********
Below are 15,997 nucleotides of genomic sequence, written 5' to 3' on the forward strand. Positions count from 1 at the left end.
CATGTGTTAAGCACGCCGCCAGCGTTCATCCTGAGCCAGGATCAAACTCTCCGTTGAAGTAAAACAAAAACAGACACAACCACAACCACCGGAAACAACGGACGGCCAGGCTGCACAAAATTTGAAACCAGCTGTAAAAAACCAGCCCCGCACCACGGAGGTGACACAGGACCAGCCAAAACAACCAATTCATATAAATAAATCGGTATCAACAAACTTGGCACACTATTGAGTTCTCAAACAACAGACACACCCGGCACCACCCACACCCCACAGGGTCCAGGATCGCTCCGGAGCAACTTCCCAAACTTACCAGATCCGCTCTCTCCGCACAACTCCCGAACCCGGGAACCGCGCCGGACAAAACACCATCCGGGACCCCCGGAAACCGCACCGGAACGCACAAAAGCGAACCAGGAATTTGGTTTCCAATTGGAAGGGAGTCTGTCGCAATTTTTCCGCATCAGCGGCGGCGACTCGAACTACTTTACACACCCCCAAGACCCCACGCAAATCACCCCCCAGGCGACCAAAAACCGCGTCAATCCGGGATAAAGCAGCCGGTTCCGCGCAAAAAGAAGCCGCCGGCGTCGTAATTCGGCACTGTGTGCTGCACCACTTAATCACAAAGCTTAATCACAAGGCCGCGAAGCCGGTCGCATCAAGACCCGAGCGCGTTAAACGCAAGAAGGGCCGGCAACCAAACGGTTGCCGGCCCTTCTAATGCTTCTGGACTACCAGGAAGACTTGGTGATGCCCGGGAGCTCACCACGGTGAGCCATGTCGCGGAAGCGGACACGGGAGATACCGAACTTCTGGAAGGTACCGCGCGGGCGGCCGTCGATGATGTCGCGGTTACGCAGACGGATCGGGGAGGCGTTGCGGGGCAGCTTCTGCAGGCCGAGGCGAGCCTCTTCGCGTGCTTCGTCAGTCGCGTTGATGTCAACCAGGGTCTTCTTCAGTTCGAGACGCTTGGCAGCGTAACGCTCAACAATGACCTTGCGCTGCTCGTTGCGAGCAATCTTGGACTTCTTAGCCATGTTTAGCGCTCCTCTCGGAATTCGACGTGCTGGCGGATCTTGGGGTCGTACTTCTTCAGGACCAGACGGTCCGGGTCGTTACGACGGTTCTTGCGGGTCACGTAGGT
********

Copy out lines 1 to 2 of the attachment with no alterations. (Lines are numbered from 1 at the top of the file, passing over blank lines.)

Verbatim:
Below are 15,997 nucleotides of genomic sequence, written 5' to 3' on the forward strand. Positions count from 1 at the left end.
CATGTGTTAAGCACGCCGCCAGCGTTCATCCTGAGCCAGGATCAAACTCTCCGTTGAAGTAAAACAAAAACAGACACAACCACAACCACCGGAAACAACGGACGGCCAGGCTGCACAAAATTTGAAACCAGCTGTAAAAAACCAGCCCCGCACCACGGAGGTGACACAGGACCAGCCAAAACAACCAATTCATATAAATAAATCGGTATCAACAAACTTGGCACACTATTGAGTTCTCAAACAACAGACACACCCGGCACCACCCACACCCCACAGGGTCCAGGATCGCTCCGGAGCAACTTCCCAAACTTACCAGATCCGCTCTCTCCGCACAACTCCCGAACCCGGGAACCGCGCCGGACAAAACACCATCCGGGACCCCCGGAAACCGCACCGGAACGCACAAAAGCGAACCAGGAATTTGGTTTCCAATTGGAAGGGAGTCTGTCGCAATTTTTCCGCATCAGCGGCGGCGACTCGAACTACTTTACACACCCCCAAGACCCCACGCAAATCACCCCCCAGGCGACCAAAAACCGCGTCAATCCGGGATAAAGCAGCCGGTTCCGCGCAAAAAGAAGCCGCCGGCGTCGTAATTCGGCACTGTGTGCTGCACCACTTAATCACAAAGCTTAATCACAAGGCCGCGAAGCCGGTCGCATCAAGACCCGAGCGCGTTAAACGCAAGAAGGGCCGGCAACCAAACGGTTGCCGGCCCTTCTAATGCTTCTGGACTACCAGGAAGACTTGGTGATGCCCGGGAGCTCACCACGGTGAGCCATGTCGCGGAAGCGGACACGGGAGATACCGAACTTCTGGAAGGTACCGCGCGGGCGGCCGTCGATGATGTCGCGGTTACGCAGACGGATCGGGGAGGCGTTGCGGGGCAGCTTCTGCAGGCCGAGGCGAGCCTCTTCGCGTGCTTCGTCAGTCGCGTTGATGTCAACCAGGGTCTTCTTCAGTTCGAGACGCTTGGCAGCGTAACGCTCAACAATGACCTTGCGCTGCTCGTTGCGAGCAATCTTGGACTTCTTAGCCATGTTTAGCGCTCCTCTCGGAATTCGACGTGCTGGCGGATCTTGGGGTCGTACTTCTTCAGGACCAGACGGTCCGGGTCGTTACGACGGTTCTTGCGGGTCACGTAGGT